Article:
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Doggie disco? Zoom Room says yes


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Adorable dogs doing the hurdles are a staple at Zoom Room

Dreams of cuddling puppies and being herded by sheepdogs 40 hours a week is the holy grail for franchisees looking to turn their love of pooches into profits. Once up and running with any number of doggy franchises out there—from pet spas to pooper scoopers—that enthusiasm can fade with the reality of lawsuits, onerous zoning restrictions and 3 a.m. phone calls that are common in the business of canines.

This dystopian view of operating pet franchises was the catalyst for the creation of Zoom Room, a California-based dog agility-training brand created with the intent of removing these common headaches from the equation so franchisees can come closer to realizing their dreams of a profitable puppy-based enterprise.

“You don’t play with dogs all day, you go to the vet and to the lawyer’s office, because you get sued a lot,” said Zoom Room CEO Mark Van Wye. “Dogs get injured, you are dealing with a 15-20,000-square-foot facility, regulations with air intake and drainage rules, and you’ve got a giant staff of 30 people.”

Leading gently away from the pitfalls of kennels, groomers, spas and hotels, Zoom Room is designed to give dog owners something fun to do with their dogs, while mingling with like-minded dog owners and teaching their best friends to master obstacle courses—agility for serious competitors—in a sport that’s grown increasingly popular and has even been featured in ESPN’s Great Outdoor Games.

“We use the word socialization,” Van Wye said of the human element. “It’s a technical word in animal behavior, but we have doggy disco nights and fair trade coffee parties and movie nights—it’s really people having fun with each other in the company of their dogs.”

While agility competitions still haven’t gone as mainstream as the Westminster Kennel Club Dog Show, he likens it to yoga’s earliest days, which used to imply an element of oddity before spreading like wildfire.

“In the '70s if you did yoga it meant you had a guru in India—it was very obtuse and esoteric,” he said. “Today we know what happened to yoga. You can be an infant, elderly, you can be in a wheelchair or pregnant, there are yoga classes at every gym.”

Mark Van Wye

CEO Mark Van Wye, above, says his agility-training franchise is meant to bypass typical pet franchise pitfalls.

Zoom Room first began in 2007, with franchising following the next year, but the CEO admits taking his own eyes off the ball with over-stretched infrastructure, an unsustainable growth rate and lackluster franchisee vetting.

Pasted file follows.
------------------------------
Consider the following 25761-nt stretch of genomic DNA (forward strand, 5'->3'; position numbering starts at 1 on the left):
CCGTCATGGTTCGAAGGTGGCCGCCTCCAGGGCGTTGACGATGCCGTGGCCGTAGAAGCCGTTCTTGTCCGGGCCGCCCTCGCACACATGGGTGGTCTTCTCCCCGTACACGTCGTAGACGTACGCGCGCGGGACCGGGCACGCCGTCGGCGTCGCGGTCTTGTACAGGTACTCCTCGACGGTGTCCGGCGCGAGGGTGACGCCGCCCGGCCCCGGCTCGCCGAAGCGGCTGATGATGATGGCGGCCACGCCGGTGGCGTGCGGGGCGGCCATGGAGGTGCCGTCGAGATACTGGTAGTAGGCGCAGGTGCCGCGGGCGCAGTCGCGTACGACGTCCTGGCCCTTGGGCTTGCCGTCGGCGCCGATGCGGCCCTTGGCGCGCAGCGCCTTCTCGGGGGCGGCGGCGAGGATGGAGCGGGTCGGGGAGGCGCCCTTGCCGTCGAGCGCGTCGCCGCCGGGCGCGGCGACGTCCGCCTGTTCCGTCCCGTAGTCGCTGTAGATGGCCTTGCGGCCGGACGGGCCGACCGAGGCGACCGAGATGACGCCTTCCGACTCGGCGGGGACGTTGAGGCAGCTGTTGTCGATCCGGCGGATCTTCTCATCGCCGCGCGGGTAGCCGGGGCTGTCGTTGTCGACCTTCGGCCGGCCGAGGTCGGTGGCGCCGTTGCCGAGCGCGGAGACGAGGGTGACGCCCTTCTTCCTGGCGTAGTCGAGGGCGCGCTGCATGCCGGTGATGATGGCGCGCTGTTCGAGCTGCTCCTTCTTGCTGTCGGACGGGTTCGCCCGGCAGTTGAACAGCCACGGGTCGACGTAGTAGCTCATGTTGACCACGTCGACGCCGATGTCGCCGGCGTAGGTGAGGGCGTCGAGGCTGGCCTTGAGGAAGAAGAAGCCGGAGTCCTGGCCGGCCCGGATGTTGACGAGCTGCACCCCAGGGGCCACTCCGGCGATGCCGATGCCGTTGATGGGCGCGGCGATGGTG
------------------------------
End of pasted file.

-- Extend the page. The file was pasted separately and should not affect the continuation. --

During its initial growth spurt, Zoom Room also experienced a handful of unfortunate incidents, including married franchisees splitting up during the grand opening, one unit that was financed with zero-percent-interest credit cards and another young franchisee in Portland, Oregon, who passed away suddenly—when the brand lacked the resources to purchase and operate the unit in a valuable market.

Since then, the company brought on investment partners, bolstered its executive team and significantly upgraded its franchisee vetting, especially in terms of financing and first-year marketing plans.

After relaunching its franchising push in 2017 after a two-year pause, Zoom Room is up to 10 total locations, including two that are owned and operated by the company. Most of its units are concentrated in California, with others in Seattle, Philadelphia, Virginia Beach, Virginia, and Texas.

As owners lead their dogs through tunnels, up and down seesaws and through other brain-building obstacles, Van Wye said each location is also designed to create a fun, relaxing environment for owners to interact without the pressure or disappointment that can come with traditional pet training courses.

Beyond agility, Zoom Room locations also do basic puppy training, traditional obedience classes, flyball dog races, K9 “good citizen” certification, shy dog classes and weekly agility competitions where some owners have been known to tailgate the events with pizza and beer.

Van Wye said individual classes average about $27 per session, but are sold in flexible packs so owners can try new things and not be restricted to pre-scheduled events.

“Agility is not something your dog does, it’s something you do with your dog,” he said. “The dog learns it quickly, but you the handler have to learn to communicate with your dog more subtly through gestures, and people go home and say I took an agility class for fun, but it’s like the best obedience class I’ve ever had.”

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